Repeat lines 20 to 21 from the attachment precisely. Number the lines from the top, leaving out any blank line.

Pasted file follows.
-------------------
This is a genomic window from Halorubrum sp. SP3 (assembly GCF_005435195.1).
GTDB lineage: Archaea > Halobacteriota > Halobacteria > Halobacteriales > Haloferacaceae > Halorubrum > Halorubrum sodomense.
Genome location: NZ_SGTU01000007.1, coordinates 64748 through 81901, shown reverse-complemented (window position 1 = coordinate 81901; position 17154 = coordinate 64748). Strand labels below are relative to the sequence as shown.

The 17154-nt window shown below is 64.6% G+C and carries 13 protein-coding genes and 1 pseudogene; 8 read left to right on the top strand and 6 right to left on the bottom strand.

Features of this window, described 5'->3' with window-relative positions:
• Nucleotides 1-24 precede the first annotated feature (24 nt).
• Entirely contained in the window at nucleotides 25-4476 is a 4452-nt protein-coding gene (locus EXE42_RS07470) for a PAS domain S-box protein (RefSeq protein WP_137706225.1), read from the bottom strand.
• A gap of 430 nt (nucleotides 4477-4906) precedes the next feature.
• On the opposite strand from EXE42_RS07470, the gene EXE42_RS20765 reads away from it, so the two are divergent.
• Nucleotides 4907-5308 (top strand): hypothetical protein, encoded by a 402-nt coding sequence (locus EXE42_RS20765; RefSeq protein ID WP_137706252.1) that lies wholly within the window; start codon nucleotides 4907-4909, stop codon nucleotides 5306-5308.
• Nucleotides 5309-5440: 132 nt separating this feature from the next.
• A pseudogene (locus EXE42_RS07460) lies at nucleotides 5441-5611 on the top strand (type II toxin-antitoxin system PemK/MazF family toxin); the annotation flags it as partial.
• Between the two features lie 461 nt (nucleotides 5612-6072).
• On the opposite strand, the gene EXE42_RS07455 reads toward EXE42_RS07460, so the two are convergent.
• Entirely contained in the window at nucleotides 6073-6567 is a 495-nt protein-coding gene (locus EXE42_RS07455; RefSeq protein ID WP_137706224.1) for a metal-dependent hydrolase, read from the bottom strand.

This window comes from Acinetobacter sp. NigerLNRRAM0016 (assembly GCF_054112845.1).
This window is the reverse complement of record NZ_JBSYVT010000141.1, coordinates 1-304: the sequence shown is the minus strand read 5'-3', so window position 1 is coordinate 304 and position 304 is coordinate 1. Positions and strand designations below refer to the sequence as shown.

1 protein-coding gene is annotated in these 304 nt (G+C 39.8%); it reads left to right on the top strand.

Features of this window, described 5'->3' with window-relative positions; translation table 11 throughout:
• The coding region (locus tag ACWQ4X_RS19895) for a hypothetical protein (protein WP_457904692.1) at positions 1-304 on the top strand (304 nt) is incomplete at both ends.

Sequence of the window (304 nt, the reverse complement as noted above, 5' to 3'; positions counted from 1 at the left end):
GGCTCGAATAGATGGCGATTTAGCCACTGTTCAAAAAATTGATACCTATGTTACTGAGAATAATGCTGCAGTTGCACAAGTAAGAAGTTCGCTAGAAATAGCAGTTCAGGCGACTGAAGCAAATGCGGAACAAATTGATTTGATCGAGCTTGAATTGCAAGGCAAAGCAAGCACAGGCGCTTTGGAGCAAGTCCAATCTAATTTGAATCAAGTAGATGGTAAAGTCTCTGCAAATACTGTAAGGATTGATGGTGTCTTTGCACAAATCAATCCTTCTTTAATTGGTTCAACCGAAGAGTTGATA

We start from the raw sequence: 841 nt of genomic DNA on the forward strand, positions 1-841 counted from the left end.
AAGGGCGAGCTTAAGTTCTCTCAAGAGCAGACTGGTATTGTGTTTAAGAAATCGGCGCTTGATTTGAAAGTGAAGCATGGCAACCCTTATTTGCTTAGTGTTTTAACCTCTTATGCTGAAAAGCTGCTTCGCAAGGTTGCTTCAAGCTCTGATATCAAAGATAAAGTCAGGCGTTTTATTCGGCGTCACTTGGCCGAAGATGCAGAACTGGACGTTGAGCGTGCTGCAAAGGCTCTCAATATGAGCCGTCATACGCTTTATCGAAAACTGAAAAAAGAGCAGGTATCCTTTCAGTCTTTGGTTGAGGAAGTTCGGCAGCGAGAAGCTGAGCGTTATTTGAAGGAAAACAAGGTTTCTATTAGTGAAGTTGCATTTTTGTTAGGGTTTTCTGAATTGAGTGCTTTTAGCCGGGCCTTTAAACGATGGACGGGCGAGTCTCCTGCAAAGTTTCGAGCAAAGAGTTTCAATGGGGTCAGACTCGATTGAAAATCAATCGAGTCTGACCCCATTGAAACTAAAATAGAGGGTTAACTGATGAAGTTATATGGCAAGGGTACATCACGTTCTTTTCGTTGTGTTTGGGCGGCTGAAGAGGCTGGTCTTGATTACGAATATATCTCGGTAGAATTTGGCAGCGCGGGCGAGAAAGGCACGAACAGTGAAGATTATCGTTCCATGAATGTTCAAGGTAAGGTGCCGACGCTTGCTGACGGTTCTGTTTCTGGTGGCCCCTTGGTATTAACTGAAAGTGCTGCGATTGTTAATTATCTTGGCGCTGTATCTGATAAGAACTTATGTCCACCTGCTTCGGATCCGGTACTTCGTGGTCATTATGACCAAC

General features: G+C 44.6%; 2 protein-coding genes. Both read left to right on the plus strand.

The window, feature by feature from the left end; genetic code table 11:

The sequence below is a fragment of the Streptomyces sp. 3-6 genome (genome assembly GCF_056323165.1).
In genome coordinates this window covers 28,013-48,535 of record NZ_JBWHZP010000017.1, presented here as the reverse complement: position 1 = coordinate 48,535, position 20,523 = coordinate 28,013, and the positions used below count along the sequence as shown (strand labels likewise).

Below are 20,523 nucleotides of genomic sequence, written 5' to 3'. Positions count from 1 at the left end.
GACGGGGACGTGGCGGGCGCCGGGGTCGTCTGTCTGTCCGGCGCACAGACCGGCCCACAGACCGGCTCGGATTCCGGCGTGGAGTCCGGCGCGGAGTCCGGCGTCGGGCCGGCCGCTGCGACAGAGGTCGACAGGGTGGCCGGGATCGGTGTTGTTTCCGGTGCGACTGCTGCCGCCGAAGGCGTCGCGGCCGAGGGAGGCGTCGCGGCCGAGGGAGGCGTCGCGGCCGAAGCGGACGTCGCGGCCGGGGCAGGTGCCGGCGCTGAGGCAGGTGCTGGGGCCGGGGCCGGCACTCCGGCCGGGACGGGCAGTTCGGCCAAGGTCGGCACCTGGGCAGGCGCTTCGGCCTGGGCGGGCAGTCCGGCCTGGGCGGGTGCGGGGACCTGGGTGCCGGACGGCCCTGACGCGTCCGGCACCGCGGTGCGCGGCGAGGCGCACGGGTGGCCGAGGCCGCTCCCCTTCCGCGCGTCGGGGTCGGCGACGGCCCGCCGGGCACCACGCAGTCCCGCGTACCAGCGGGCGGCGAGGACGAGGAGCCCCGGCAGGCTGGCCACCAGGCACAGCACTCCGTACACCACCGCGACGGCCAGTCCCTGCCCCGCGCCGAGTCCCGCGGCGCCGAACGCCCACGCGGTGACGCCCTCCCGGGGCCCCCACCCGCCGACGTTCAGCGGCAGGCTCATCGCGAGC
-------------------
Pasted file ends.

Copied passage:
• The coding region (locus tag ACWQ4X_RS19895) for a hypothetical protein (protein WP_457904692.1) at positions 1-304 on the top strand (304 nt) is incomplete at both ends.

Sequence of the window (304 nt, the reverse complement as noted above, 5' to 3'; positions counted from 1 at the left end):